Food Trends in the UK

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Diccon Wright is a restaurateur and property specialist based in the UK and Spain. He runs his own portfolio of restaurants, and is the consultant brains behind many others. Here he gives his round-up of current and future trends in the UK food scene.

The UK is a very exciting place to be right now when it comes to food. The variety of cuisines, the creativity in the kitchen, and the quality of what’s being served, is all quite astounding. How it’s being served is also of a very high standard – everything from the service to the interior design. I believe the food scene here is only going to get more vibrant, propelled by some key dining trends.

Provenance of ingredients
People want to know where the food you are serving them has come from. They want to know how it was was farmed, whether vegetables were sprayed with pesticides, and if animals led a good life before ending up on their dinner plate.

roast beef from the joint at the carvery

Today’s diner feels responsible for the increasingly dire state of the world’s environment and wants to make a difference by making good food choices. Patrons at my restaurants check before ordering that the fish is sustainably harvested, that the meat we serve is ethically farmed and locally sourced, and that the vegetables and grains are organic. Natural wines, too, are a becoming much more sought-after.

Woe to the restaurant that neglects this shift in thinking as it is only going to get more pervasive.

Local produce
Restaurateurs are focusing more and more on sourcing ingredients from local producers. Staying local supports the community, reduces the carbon footprint of transporting ingredients from afar, and gives chefs better control of what comes into their kitchens as they can visit the farms and work closely with the farmers. Many restaurants are now growing their own produce.

Looking further into the future, as climate change creates unstable weather patterns, and farming technology develops, it’s likely that farms will be even more local and small-scale. Fruit and vegetables will be grown in hydroponic tunnels, protected from the elements. This might mean we lose our sense of seasonality.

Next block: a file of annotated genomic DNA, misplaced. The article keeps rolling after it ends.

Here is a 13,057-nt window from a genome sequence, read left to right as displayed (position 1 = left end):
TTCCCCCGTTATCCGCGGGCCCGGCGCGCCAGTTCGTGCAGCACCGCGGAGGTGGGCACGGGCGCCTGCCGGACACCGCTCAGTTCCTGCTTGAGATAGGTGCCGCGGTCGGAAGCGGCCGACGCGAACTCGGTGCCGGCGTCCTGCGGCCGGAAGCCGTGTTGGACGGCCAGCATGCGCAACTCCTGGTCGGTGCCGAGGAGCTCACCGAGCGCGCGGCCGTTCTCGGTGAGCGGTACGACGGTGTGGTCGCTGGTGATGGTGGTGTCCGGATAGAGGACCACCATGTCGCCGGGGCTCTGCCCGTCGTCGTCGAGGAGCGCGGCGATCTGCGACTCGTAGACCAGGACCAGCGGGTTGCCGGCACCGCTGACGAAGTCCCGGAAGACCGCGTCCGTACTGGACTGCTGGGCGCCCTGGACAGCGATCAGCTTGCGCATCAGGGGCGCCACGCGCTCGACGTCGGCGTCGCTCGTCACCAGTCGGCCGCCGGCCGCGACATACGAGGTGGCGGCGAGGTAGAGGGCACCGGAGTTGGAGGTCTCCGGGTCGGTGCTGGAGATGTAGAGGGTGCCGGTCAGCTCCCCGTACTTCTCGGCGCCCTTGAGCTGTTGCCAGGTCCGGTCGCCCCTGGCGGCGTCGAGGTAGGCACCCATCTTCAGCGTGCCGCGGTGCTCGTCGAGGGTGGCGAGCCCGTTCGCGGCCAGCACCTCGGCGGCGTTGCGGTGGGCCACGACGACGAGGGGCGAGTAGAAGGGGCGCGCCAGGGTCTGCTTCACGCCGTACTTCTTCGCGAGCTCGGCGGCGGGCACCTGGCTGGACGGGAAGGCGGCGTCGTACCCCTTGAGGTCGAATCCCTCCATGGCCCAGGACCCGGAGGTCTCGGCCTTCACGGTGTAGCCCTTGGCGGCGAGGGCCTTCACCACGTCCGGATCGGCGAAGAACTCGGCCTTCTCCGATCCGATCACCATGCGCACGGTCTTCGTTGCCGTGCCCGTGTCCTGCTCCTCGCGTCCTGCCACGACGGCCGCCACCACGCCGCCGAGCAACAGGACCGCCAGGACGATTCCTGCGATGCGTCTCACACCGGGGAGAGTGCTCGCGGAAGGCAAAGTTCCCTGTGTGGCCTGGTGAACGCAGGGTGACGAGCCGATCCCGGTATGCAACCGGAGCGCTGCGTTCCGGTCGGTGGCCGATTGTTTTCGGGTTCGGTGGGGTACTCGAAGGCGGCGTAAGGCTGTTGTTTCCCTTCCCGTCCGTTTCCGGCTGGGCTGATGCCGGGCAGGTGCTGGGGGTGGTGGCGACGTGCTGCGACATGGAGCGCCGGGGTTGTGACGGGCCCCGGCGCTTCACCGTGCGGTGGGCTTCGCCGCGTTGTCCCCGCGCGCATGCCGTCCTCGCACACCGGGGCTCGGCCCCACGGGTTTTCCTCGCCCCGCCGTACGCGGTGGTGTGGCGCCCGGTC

Healthy eating
Along with being aware of how our food impacts the planet, diners are increasingly knowledgeable about how what they eat affects their bodies. How meat is reared (use of antibiotics and other chemical supplements) and crops are grown (pesticides on the food) are two obvious concerns, but eating for health is surely going to go much further.

Combining the present trend of “free of” eating – lactose, gluten, sugar, and so on – with advances in genetic technology, the future will likely see more people eating for personal health.

Vegetables and grain become star ingredients
The shift to a more ethical way of eating will make vegetables and grains playing a starring role in the kitchen. We’ve already seen this shift, in which the obligatory one or two, rather dull, vegetarian options on a menu have become a few really inspired and exciting dishes. I see vegetarian and vegan dishes becoming much more popular and prevalent.

Regional food
In London we have restaurants serving food from almost everywhere in the world. This interest in regional foods is only going to expand, both into lesser-known cuisines, such as Filipino and Iranian, as well as into a deeper knowledge of more well-known food, such as Indian. No longer will a restaurant serve ‘an Indian curry’ –now you’ll a Goan vindaloo or a Bombay Parsi sali boti.

More fusion
Globalisation and the deeper knowledge of regional foods will also lead to more experimentation with ingredients from afar in the kitchen. The current playful fusing of Brazilian and Japanese cuisine, and Korean and Italian cooking styles, for example, will continue, with new cuisine combinations. Spices, herbs and other ingredients will make their way into cuisines that have never used them before.

Back to British
Concurrent to the focus on international cuisines, there will be a return to British cuisine. Interest in our own regional food traditions combined with a nostalgia for the tastes of childhood will see diners flocking for high quality renditions of British classics. The Sunday roast with Yorkshire puddings and gravy, hearty pies and summer puddings (all with organic, sustainably sourced ingredients, of course) will give us a sense of our own place in this very globalised world.

strawberry pavlova at the carvery

UK diners today have dining choices that span the globe as well as our own very verdant and creative backyard. How these major trends all develop, overlap and intersect will make the dining scene here ever more interesting.

About Diccon Wright

Christopher Diccon Wright is a restaurateur and property specialist who has established and grown successful operations in the UK and Mediterranean. He has also worked on a consultancy and advisory basis for a wide range of food and property clients.